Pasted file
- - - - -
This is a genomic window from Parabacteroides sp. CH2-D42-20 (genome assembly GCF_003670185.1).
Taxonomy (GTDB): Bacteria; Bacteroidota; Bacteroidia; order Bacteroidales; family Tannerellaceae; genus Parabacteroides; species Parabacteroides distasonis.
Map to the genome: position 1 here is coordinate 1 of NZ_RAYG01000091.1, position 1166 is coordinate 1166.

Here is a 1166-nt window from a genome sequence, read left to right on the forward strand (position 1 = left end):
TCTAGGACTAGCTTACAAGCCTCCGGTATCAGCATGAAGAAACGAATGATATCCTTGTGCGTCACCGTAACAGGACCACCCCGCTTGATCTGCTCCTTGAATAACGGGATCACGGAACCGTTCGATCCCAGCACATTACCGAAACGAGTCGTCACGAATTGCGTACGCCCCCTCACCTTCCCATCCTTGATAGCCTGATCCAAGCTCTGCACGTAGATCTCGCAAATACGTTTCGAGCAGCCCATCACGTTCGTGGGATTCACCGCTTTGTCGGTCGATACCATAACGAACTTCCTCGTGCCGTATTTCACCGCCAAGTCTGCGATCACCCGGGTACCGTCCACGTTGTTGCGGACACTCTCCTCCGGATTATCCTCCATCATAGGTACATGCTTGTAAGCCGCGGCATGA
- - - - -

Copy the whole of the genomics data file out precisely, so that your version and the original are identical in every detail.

This is a genomic window from Parabacteroides sp. CH2-D42-20 (genome assembly GCF_003670185.1).
Taxonomy (GTDB): Bacteria; Bacteroidota; Bacteroidia; order Bacteroidales; family Tannerellaceae; genus Parabacteroides; species Parabacteroides distasonis.
Map to the genome: position 1 here is coordinate 1 of NZ_RAYG01000091.1, position 1166 is coordinate 1166.

Here is a 1166-nt window from a genome sequence, read left to right on the forward strand (position 1 = left end):
TCTAGGACTAGCTTACAAGCCTCCGGTATCAGCATGAAGAAACGAATGATATCCTTGTGCGTCACCGTAACAGGACCACCCCGCTTGATCTGCTCCTTGAATAACGGGATCACGGAACCGTTCGATCCCAGCACATTACCGAAACGAGTCGTCACGAATTGCGTACGCCCCCTCACCTTCCCATCCTTGATAGCCTGATCCAAGCTCTGCACGTAGATCTCGCAAATACGTTTCGAGCAGCCCATCACGTTCGTGGGATTCACCGCTTTGTCGGTCGATACCATAACGAACTTCCTCGTGCCGTATTTCACCGCCAAGTCTGCGATCACCCGGGTACCGTCCACGTTGTTGCGGACACTCTCCTCCGGATTATCCTCCATCATAGGTACATGCTTGTAAGCCGCGGCATGA